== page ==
Updated: Feb 15, 2020
The below post is taken from September 23 MUNI Mail. Sign up for free here to be part of MUNI’s mailing list.
In October 2018, the IPCC released a report saying we have only 10-30 years to avoid catastrophic impacts climate change. However, the world needed the passion of Greta Thunberg to catalyze people, young and old, all over the world. She moved people to strike, compelling governments and businesses to confront the climate crisis and keep fossil fuels in the ground.
“They see us as a threat because we are having an impact,” she says in this incredibly insightful Q&A article on The Guardian. The youth holds so much more intelligence, energy and power than those that work hard to maintain the broken status quo may have previously thought.
If you felt helpless about the Amazon fires, you can let that fire fuel you to join in a climate strike near you on Sept. 27!
Leveling up our game: Let’s talk dirty!
We need to look beyond our personal lifestyles, beyond metal straws and zero waste, if we want a more livable future ahead of us. And while dirty energy is a tricky topic to discuss, I feel the imperative to start talking more about it.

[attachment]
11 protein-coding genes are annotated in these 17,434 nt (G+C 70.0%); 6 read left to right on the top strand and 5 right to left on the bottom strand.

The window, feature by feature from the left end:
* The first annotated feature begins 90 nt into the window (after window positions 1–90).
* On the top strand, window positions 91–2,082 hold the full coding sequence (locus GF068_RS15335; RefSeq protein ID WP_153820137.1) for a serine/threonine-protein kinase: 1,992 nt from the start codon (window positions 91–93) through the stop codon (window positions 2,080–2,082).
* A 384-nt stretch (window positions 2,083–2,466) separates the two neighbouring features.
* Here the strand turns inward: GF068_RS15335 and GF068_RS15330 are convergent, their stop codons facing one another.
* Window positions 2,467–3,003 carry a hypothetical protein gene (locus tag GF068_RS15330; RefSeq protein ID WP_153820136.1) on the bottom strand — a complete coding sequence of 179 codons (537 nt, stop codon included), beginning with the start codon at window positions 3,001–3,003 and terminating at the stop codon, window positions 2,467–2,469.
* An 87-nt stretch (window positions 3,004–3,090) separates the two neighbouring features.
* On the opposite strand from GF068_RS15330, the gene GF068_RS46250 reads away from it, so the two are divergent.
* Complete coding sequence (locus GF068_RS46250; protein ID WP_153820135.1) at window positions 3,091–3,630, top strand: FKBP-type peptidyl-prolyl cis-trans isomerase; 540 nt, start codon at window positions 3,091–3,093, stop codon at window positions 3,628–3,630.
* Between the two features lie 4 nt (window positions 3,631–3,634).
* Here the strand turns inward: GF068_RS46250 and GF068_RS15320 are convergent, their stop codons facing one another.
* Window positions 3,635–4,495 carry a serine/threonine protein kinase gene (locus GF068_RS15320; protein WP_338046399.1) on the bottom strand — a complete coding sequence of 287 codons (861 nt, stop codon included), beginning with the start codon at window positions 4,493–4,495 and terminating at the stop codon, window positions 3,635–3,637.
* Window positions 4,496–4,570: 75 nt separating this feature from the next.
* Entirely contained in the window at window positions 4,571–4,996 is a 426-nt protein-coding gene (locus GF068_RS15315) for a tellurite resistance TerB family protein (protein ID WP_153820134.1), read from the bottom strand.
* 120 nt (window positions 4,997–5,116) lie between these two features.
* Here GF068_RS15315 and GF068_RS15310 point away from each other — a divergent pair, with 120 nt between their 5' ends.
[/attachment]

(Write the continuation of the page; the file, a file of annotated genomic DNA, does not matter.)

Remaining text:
According to the Climate Change Commission: “Coal-fired power plants (CFPPs) are the biggest sources of man-made carbon dioxide emissions which account for about 35% of global greenhouse gas emissions.” And while CFPPs provide energy in the short term, they also potentially deplete and damage other resources a threaten access to clean water and clean air in the long term.
From La Union to Negros, more and more individuals, towns, youth groups and civil society organizations who have spoken more vocally against coal-fired power plants.
It’s a complex issue, and there are many things to consider, but here‘s why I’m is also saying no to new CFPPs.
While we’ve acknowledged that individual lifestyle change, simply telling people to start or support social enterprises or embed CSR (as we currently know it) are not enough to truly move the needle, we were also unsure, and perhaps also uncomfortable, with challenging people to take more radical action that may require even greater sacrifices and more political stances.
However, the political is personal, and the personal is political, and we still hope this is a conversation we can all approach with empathy. More on this in the next newsletter!
In the meantime, check out this post on ways to reduce your carbon footprint, that challenges you to go beyond just reducing food waste and meat consumption or carpooling.
The above post is taken from September 23 MUNI Mail. Sign up on our website to be part of MUNI’s mailing list.